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RE: Input on request for link relation

From: Eran Hammer-Lahav <eran@hueniverse.com>
Date: Wed, 16 Sep 2009 19:02:47 -0700
To: Brett Slatkin <brett@haxor.com>
CC: Atom-Syntax Syntax <atom-syntax@imc.org>, "ietf-http-wg@w3.org" <ietf-http-wg@w3.org>
Message-ID: <90C41DD21FB7C64BB94121FBBC2E72343784D57E68@P3PW5EX1MB01.EX1.SECURESERVER.NET>

> -----Original Message-----
> From: bslatkin@gmail.com [mailto:bslatkin@gmail.com] On Behalf Of Brett
> Slatkin
> Sent: Wednesday, September 16, 2009 6:03 PM

> My concern is discovery. The link relation declares to machines that
> the PubSubHubbub protocol may be used with the resource and indicates
> that the publisher of the resource has delegated publish/subscribe
> responsibility to another URI (the Hub in the href).
> If "hub" does not indicate the protocol, then how will machines
> determine if PubSubHubbub is supported? Probing the URI endpoint to
> see what it returns? Doing some kind of XRD lookup? All of these
> solutions *could* work, but they are vastly more complex than the
> simplicity of declaring the endpoint outright. This is why we have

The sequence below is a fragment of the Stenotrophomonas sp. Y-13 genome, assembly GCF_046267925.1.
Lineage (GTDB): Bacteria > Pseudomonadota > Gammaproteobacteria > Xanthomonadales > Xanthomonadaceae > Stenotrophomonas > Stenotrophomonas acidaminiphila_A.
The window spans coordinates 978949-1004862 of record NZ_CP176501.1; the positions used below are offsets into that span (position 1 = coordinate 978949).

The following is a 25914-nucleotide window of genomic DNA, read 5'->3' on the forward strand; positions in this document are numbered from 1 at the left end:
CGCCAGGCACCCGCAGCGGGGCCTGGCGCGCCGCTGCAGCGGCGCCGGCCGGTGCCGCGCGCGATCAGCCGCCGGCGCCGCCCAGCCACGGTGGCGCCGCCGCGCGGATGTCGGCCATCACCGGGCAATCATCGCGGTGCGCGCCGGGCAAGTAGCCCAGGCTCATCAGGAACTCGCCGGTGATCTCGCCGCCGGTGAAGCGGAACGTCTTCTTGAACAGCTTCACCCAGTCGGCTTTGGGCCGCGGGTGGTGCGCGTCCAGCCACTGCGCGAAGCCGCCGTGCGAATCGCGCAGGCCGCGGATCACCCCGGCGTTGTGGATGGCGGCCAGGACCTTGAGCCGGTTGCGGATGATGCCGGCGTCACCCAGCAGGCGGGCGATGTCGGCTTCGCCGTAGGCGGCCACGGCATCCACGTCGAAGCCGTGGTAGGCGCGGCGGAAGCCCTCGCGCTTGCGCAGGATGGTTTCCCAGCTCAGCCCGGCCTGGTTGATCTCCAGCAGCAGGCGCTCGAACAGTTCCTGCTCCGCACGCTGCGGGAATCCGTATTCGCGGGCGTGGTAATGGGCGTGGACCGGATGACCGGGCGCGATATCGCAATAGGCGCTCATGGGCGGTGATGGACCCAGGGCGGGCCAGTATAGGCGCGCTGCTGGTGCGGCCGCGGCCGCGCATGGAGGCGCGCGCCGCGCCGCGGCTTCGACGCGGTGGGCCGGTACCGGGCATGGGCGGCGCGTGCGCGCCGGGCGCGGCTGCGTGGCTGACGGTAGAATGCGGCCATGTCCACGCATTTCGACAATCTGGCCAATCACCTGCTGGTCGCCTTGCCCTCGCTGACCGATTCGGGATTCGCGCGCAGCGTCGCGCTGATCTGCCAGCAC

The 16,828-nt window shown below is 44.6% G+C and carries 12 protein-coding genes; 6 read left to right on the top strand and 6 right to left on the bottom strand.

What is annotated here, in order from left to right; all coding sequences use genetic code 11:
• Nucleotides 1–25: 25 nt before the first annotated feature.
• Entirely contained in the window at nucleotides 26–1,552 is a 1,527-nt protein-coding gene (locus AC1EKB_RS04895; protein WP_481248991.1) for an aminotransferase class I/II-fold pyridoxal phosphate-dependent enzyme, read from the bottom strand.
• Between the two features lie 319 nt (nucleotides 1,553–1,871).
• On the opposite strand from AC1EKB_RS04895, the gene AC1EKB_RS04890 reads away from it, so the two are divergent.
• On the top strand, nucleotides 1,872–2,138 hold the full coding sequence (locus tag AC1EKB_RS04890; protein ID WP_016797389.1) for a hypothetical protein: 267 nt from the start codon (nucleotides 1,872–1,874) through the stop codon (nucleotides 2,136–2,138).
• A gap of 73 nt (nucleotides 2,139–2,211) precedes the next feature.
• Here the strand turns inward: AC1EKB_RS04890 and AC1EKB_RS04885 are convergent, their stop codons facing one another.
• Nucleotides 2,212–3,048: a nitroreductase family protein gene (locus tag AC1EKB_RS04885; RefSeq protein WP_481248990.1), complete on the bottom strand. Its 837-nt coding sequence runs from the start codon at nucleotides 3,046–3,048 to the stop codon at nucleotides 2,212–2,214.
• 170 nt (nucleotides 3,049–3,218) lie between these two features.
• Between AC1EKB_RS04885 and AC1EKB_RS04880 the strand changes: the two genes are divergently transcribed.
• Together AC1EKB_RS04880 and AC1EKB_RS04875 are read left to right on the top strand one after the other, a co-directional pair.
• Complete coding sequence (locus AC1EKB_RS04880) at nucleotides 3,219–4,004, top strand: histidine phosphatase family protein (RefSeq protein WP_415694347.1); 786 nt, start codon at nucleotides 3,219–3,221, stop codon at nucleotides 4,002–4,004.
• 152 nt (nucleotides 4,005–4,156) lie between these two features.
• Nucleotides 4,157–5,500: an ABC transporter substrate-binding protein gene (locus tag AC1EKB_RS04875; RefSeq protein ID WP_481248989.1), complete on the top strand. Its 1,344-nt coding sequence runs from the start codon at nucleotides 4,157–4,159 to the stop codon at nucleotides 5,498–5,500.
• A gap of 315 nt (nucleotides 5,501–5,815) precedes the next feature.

> links in the first place!

I (obviously) share your concerns. I have recently spent months looking into the use of 'describedby' vs. other protocol-specific relation types for WebFinger, OpenID, generic resource descriptor discovery, etc. If you are looking for a simple and predictable solution, a URI extension relation type is the best solution.

But it is also worth asking:

* Is anything bad will happen if someone tries to talk PSHB to an endpoint linked as 'hub', which doesn't support it?
* Are there currently other protocols likely to use this? Are they likely to operate side by side for the same feed?
* How often does the protocol requires the processing of hub links? What would be the comparative cost of an additional discovery roundtrip?

I also want to point out that we really need to work on our messaging and perception that URI extension relation type are in any way inferior or "less cool" than the short registered ones. The sooner protocol authors accept this as a perfectly valid choice for their protocol needs, the better the link framework will be.

Received on Thursday, 17 September 2009 02:04:21 UTC

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